What does Hub mean?
A node with the temporary responsibility to bundle and sign the collection of candidate transactions for a block.
Proof of Honesty (PoH) is a leaderless protocol. No node has the special privilege of proposing a block. Instead, nodes rotate through the role of a hub which has additional work to do in order to coordinate timely validation by the set of validating nodes.
What Is the Hub’s Role?
An honest hub’s work is completely neutral. Its role is to ensure each validating node receives the same correctly signed bundle of candidate transactions. To put it another way, the hub is responsible for ensuring that each node receives an identical set of inputs to evaluate.
Who Gets to be a Hub?
Nodes may join, leave or suspend their status on a blockchain’s Active Node List (ANL). One of the nodes on the ANL is chosen in an automatic rotation to be the hub for that epoch. Because the validation network is permissionless, nodes and hubs may be anonymous. If a node is unable to perform as a hub, the next node is chosen.
The anonymous identities of nodes in a permissionless, decentralized blockchain network reduces the attack surface of the blockchain. This is a major security advantage compared to a permissioned network or an otherwise more centralized database.
How Does the Hub Work?*
Ordinary validating nodes on the ANL are sent candidate transactions by users. Each node bundles up the candidate transactions it receives in a Node Transaction Bundle (NTB). Every node signs and sends its individual NTB to the node acting as the hub. The Hub collects all the NTBs (including its own), puts them together in a Hub Transaction Bundle (HTB), signs the HTB, and sends the HTB to each node.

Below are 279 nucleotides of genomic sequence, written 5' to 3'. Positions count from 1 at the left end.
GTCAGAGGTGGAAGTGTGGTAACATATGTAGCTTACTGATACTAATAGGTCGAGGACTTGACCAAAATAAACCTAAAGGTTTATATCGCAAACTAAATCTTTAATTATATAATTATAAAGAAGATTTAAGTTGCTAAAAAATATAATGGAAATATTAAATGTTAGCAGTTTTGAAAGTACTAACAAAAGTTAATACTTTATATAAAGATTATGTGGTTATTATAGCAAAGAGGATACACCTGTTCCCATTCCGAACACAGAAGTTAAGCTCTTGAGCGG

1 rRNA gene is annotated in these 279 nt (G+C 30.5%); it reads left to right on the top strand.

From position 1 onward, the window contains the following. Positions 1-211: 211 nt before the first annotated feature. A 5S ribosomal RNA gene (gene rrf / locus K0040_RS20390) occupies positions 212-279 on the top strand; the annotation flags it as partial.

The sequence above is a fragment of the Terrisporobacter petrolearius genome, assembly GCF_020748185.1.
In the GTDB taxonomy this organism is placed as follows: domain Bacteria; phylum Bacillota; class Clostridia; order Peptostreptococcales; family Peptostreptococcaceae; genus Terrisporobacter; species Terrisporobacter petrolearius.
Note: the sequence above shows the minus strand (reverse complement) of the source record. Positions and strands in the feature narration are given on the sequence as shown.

Every honest node independently evaluates the entire HTB and arrives at the same current view.
The Elegant Precision of Proof of Honesty
Geeq’s Proof of Honesty provides deterministic inputs to a deterministic process that yields a deterministic output, so there is no ambiguity about which blockchain is globally honest and provably canonical. Any deviation can be detected by the system, so the end user is protected as long as they use Geeq’s Edge Security to check they are interacting with a node that can provide Proof of Honesty.
How Does the Network Know if a Hub is Honest or Dishonest?
Every node that follows Geeq’s Proof of Honesty is able to provide cryptographic proof it has done so and is called an honest node. A node that has not followed protocol will not be able to provide the correct proof and is assumed to be dishonest and unreliable.
The hub is merely a regular node with some temporary extra work. Like any node, its honesty or dishonesty is provable. Every node receiving a signed Hub Transaction Bundle is able to check for proof of the hub’s honest work. Dishonest hubs are audited out of the Active Node List, lose their Good Behavior Bonds, and another node assumes the role of the hub.
Used in a Sentence:
The role of a neutral hub is a key innovation because its role is to ensure each node receives the same inputs before each node independently validates those transactions, writes its block, and updates its ledger.
*This is a simplified, conceptually accurate description of the workflow logic.
Last Updated: March 25, 2021